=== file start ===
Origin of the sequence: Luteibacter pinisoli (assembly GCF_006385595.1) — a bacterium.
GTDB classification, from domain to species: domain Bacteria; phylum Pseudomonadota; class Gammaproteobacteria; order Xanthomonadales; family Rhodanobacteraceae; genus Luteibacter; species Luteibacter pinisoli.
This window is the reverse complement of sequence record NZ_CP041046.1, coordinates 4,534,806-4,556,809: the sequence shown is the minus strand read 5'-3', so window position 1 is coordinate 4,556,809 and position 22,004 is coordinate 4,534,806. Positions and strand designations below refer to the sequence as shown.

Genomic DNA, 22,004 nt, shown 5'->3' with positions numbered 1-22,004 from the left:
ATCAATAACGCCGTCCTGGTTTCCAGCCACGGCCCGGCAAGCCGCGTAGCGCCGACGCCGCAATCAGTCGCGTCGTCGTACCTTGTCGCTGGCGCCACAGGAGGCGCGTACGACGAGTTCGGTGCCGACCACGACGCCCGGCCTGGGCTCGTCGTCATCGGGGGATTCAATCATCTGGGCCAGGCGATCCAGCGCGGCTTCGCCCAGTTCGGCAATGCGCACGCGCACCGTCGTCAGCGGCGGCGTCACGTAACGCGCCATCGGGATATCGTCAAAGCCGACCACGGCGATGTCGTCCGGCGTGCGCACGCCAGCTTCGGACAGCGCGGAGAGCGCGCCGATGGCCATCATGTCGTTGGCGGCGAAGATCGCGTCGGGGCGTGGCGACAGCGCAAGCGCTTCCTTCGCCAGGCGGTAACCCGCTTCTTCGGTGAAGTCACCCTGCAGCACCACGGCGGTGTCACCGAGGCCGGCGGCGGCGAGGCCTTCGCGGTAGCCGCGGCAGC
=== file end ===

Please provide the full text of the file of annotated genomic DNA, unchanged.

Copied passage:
Origin of the sequence: Luteibacter pinisoli (assembly GCF_006385595.1) — a bacterium.
GTDB classification, from domain to species: domain Bacteria; phylum Pseudomonadota; class Gammaproteobacteria; order Xanthomonadales; family Rhodanobacteraceae; genus Luteibacter; species Luteibacter pinisoli.
This window is the reverse complement of sequence record NZ_CP041046.1, coordinates 4,534,806-4,556,809: the sequence shown is the minus strand read 5'-3', so window position 1 is coordinate 4,556,809 and position 22,004 is coordinate 4,534,806. Positions and strand designations below refer to the sequence as shown.

Genomic DNA, 22,004 nt, shown 5'->3' with positions numbered 1-22,004 from the left:
ATCAATAACGCCGTCCTGGTTTCCAGCCACGGCCCGGCAAGCCGCGTAGCGCCGACGCCGCAATCAGTCGCGTCGTCGTACCTTGTCGCTGGCGCCACAGGAGGCGCGTACGACGAGTTCGGTGCCGACCACGACGCCCGGCCTGGGCTCGTCGTCATCGGGGGATTCAATCATCTGGGCCAGGCGATCCAGCGCGGCTTCGCCCAGTTCGGCAATGCGCACGCGCACCGTCGTCAGCGGCGGCGTCACGTAACGCGCCATCGGGATATCGTCAAAGCCGACCACGGCGATGTCGTCCGGCGTGCGCACGCCAGCTTCGGACAGCGCGGAGAGCGCGCCGATGGCCATCATGTCGTTGGCGGCGAAGATCGCGTCGGGGCGTGGCGACAGCGCAAGCGCTTCCTTCGCCAGGCGGTAACCCGCTTCTTCGGTGAAGTCACCCTGCAGCACCACGGCGGTGTCACCGAGGCCGGCGGCGGCGAGGCCTTCGCGGTAGCCGCGGCAGC